Assessing the Smart TV Opportunity
There has been increasing chatter about a new TV being developed by Apple.
My opinion on the subject was summarized in the post called Tele Vision. I contend that a TV cannot be smart until the content it delivers becomes smart. The logical conclusion is that the value chain needs re-integration so that the component which is not good enough (the content) can be improved along the dimensions that users value. And it cannot be improved unless the direction it needs to go into is aligned with the direction of the disruptive innovator. I won’t repeat the theory here, but it suffices to say that whatever will change television will do so by re-defining the core product not just the tools we use to consume it.
But today I wanted to address another question: how do we value the opportunity? In a back-of-the-envelope manner, can we tell if this business is big enough to try to fix.
The answer depends a lot on the business model of the disruptive entrant. The entry could depend on software or advertising or hardware or distribution, and each would have a different valuation.
Lots of talk recently about Apple coming out with a TV, that Jobs cracked the nut and they will be out in 2013.
Sounds really cool getting your TV over the Internet. But some people have worried what the cable companies will do.
They provide TV and also the Internet. To a lot of people. They are not likely to just let Apple take away their TV revenue.
Asymco hit the nail on the head earlier in a post called Tele-vision. He ended that post with this observation:
So as far as having a vision of tele-vision, the answer is not to graft technology onto an archaic value network, but to build a new value network around new technology.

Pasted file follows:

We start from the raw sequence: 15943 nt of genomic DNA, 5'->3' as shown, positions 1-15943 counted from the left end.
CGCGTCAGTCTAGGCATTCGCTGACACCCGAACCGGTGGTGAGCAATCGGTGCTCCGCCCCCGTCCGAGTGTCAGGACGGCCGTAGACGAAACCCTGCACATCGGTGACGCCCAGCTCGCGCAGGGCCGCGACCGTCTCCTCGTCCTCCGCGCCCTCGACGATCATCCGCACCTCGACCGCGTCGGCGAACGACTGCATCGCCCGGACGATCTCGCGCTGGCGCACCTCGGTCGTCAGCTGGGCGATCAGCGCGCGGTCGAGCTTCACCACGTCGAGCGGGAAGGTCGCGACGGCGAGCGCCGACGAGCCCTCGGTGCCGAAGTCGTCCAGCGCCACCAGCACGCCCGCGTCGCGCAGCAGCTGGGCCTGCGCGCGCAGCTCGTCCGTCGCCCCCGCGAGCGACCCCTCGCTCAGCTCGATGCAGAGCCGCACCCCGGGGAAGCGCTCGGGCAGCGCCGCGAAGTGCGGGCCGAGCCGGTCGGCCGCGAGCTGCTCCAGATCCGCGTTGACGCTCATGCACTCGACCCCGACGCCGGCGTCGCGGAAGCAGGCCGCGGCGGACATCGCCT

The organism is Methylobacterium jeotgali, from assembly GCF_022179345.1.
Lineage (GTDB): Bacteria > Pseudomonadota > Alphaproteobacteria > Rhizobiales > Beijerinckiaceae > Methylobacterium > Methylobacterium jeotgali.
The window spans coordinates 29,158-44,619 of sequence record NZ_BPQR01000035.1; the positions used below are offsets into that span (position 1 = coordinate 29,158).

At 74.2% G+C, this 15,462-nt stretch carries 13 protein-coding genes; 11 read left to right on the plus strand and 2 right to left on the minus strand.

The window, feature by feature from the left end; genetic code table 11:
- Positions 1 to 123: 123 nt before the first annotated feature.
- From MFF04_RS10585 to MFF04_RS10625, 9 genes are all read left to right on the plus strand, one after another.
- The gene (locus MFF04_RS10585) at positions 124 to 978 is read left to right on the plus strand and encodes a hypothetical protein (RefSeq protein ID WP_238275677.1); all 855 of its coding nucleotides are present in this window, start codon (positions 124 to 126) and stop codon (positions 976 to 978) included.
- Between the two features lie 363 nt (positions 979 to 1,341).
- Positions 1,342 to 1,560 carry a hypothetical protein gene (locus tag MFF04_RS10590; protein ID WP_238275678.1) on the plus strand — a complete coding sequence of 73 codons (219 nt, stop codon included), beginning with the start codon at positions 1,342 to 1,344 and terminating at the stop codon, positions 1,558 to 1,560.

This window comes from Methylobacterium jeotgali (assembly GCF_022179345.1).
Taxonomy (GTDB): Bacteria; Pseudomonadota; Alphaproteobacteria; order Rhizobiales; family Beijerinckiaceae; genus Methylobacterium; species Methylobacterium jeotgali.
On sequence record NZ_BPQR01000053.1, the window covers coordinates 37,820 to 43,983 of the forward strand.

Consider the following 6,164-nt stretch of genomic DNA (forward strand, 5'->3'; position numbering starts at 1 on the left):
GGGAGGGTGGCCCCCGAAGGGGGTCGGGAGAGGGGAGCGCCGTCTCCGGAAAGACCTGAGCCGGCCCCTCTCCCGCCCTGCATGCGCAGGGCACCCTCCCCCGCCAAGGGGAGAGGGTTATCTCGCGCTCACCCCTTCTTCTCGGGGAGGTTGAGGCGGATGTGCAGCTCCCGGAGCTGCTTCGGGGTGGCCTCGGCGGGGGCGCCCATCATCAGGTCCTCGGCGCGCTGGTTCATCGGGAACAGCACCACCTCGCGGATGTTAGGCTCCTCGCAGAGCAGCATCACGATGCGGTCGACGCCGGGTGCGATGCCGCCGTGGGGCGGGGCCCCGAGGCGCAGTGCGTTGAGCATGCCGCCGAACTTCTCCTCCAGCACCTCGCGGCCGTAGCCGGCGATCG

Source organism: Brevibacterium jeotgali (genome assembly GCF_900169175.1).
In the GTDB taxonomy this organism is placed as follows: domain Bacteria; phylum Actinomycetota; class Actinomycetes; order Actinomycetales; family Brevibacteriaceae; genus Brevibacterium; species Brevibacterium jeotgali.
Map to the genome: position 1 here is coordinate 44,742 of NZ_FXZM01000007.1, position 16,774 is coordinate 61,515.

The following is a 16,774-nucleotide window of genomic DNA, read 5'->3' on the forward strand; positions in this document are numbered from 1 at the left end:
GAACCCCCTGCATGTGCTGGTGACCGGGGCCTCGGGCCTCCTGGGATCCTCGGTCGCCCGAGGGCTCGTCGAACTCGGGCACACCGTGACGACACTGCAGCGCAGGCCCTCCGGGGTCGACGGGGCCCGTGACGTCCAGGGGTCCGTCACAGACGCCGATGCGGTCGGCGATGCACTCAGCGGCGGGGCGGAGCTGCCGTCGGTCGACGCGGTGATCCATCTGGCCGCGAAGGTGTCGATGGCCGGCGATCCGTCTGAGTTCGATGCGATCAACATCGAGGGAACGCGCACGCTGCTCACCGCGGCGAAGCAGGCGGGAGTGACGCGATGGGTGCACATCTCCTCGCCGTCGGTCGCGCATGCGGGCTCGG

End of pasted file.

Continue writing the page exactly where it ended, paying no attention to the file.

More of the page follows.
I’ve mentioned that Apple hates other people controlling their future. They do not like being hampered in their own goals because of the goals of other companies.
Much of their disruption in the wireless market comes from the fact they maintain control of their phones in ways no other maker does. The forward progress of the iPhone is solely determined by Apple and not Verizon, Sprint or ATT.
In fact, some of the best technology Apple has do not even need the cell networks, if WiFi is available.
So, how does Apple get around the cable companies, disrupting their model and preventing them from hurting Apple? They need to new way to deliver the Internet to people anywhere.
I think they are working on just that. Having their own wireless network will not only get them around the cell phone makers but also be able to provide the Internet to anywhere.
I’ve written that it could be something like White-fi.
Just imagine such a thing.
It would sure explain why Apple has such a large cash horde. They would need to spend that in order to create a nationwide or global network.
A network that used the same protocols in all countries. A network that would supply high speed wireless calls and high speed Internet to anyone anywhere in the world. No need for cable. No need for the wireless carriers.
I even bet they are willing to work with Microsoft and other high tech companies to make the protocols open, knowing that only a few companies are capable of providing worldwide coverage and support. Only Apple has a retail presence in so much of the world.
Sure, people could still buy an cell phone from ATT, the Internet from Comcast , a TV from Samsung and continue to pay for that luxury and complication. Or they could just buy everything from Apple – where they all just work together – and pay Apple.
That is how Apple will disrupt everything – provide a way for the Internet to be decoupled from the phone and cable companies – and connect it to the high tech comanoies.